1 JANUARY/FEBRUARY 2010 IN ASSOCIATION WITH CONTENTS The right tools iii Tackling pension scheme risks in the Twenty Tens vii Calculating the cost of buyout viii Unique needs lead to bespoke solutions ix The role of key stakeholders in the bulk annuity process x Expert panel debate xi Directory xiii DE-RISKING TOOL KIT
2 At Lucida we specialise in just one thing helping trustees and employers reduce the risks inherent in running their defined benefit scheme, whilst protecting the interests of scheme members. But seldom has one thing involved such a wide variety of technical, communication and administrative challenges. That s why when building a new company to tackle this task, we hand-picked a team of proven experts that will work closely with you to design and deliver the optimum solution for your particular needs. Established faces. New thinking. +44 (0) For pension scheme trustees, scheme managers and employers. Lucida is an insurance company focussed on the annuity and longevity risk business, including the defined benefit pension buy-out market and the market for bulk annuities. Lucida plc is authorised and regulated by the Financial Services Authority.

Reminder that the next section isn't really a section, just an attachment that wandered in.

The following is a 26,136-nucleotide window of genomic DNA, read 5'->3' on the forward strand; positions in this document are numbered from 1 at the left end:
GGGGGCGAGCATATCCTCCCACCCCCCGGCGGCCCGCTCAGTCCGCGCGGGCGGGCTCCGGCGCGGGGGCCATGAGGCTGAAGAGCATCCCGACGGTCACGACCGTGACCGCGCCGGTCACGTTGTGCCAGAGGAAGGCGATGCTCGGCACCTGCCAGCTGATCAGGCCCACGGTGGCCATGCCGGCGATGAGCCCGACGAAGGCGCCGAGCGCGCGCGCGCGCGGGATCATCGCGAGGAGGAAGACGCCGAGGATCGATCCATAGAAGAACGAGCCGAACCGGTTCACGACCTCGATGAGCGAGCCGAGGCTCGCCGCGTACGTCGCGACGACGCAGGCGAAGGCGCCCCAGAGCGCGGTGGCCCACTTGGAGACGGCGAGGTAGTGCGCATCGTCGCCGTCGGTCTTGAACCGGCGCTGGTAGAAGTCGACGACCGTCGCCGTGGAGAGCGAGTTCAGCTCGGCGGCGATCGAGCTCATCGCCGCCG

3 TRUSTEE GUIDE TO BUYOUT AND DE-RISKING istockphoto.com/wragg THE RIGHT TOOLS Buyout, buy-in, longevity swaps, liability driven investment, enhanced transfer values, data cleansing the variety of strategies and wealth of jargon that can be grouped under the heading of derisking is quite bewildering. When Engaged Investor last investigated de-risking at the beginning of 2009, it focused almost exclusively on buyout and buy-in deals. We were writing at the end of a bumper year for bulk annuities (the collective term for buyout and buy-in), with 7.8bn of deals having been completed during 2008 that compared to a modest 2.9bn in While, according to Hymans Robertson, a credible 4bn of buyout and buy-in deals were completed during 2009, the landscape for full-scale buyouts in particular changed substantially. The extreme financial stresses and strains of the early part of last year meant that the costly business of full buyout stretched beyond the reach of many schemes. Buyout requires a scheme to be fully funded and as asset values headed ever downwards, combined with employers becoming increasingly unwilling or unable to contribute substantial additional finance, for many schemes the goal of buyout seemed as distant as ever. Charlie Finch, a partner in LCP s buyout practice, said: After the explosive growth in pension buyouts in 2008, the financial crisis slammed on the brakes in early Insurers and pension schemes took a step back as they waited to see the impact the crisis would have. Trustees are keen to reduce the key risks to their schemes, from the cost of members living longer to protecting their assets against financial crises. What techniques are available to them? Pamela Atherton investigates However, risk most certainly didn t go away during 2009 if anything it acquired an even greater significance to pension schemes. The broad range of options available to help schemes reduce their risk (or de-risk ) broadened out, with new solutions such as longevity swaps becoming available, and existing strategies such as liability driven investment (LDI) continuing to evolve to support schemes. With choice comes potential confusion: is each strategy a discrete approach to de-risking, or can they be viewed as steps on the path towards a final goal of full scheme buyout? Read on! BUYOUT AND BUY-IN The principal options for scheme sponsors wishing to de-risk their schemes remain buyouts, buyins, or increasingly longevity swap contracts. The buyout market is a term used to THE ENGAGED INVESTOR TEAM Please prefix all telephone numbers with +44 (0) EDITOR & ASSOCIATE PUBLISHER Bob Campion 3485 EXECUTIVE EDITOR Maggie Williams 3487 ASSISTANT EDITOR Alastair O Dell 3458 HEAD OF SALES Stuart Hall 3096 DEPUTY ADVERTISING MANAGER Lucy Thomas 3435 SALES EXECUTIVE Dionne Murray 3412 PRODUCTION DESIGNER Evelina Beckers 3446 SENIOR PRODUCTION CONTROLLER Gareth Kime 3475 PRODUCTION CONTROLLER Billie Goodger 3446 ADVISORY PANEL April Alexander and Terry Clayworth, The Pensions Regulator Jonathan Bull, OPDU Peter Davis, trustee, Prudential Penny Green, PMI and Saul Trustees Bill McClory, trustee, BT Wayne Phelan, PS Independent Trustees Tom Powdrill, PIRC Emma Watkins, MetLife WEB: ADDRESS: 30 Cannon Street, London EC4M 6YJ, UK From June 08, Engaged Investor distributes to 10,100 trustees and pension professionals. SOURCE: Circulation Department, Newsquest Specialist Media Ltd PRINTED BY: The Manson Group, Reynolds House, 8 Porters Wood, Valley Road Industrial Estate, St Albans, Hertfordshire, AL3 6PZ NEWSQUEST SPECIALIST MEDIA MANAGING DIRECTOR Tim Whitehouse 3469 PROJECT MANAGER, MARKETING & CIRCULATION Stuart Kelly 3409 GROUP PRODUCTION MANAGER Tricia McBride 3425 Engaged Investor is published by Newsquest Specialist Media Ltd a Gannett company. Newsquest Specialist Media Ltd is a member of the PPA ENGAGED INVESTOR JANUARY/FEBRUARY 2010 iii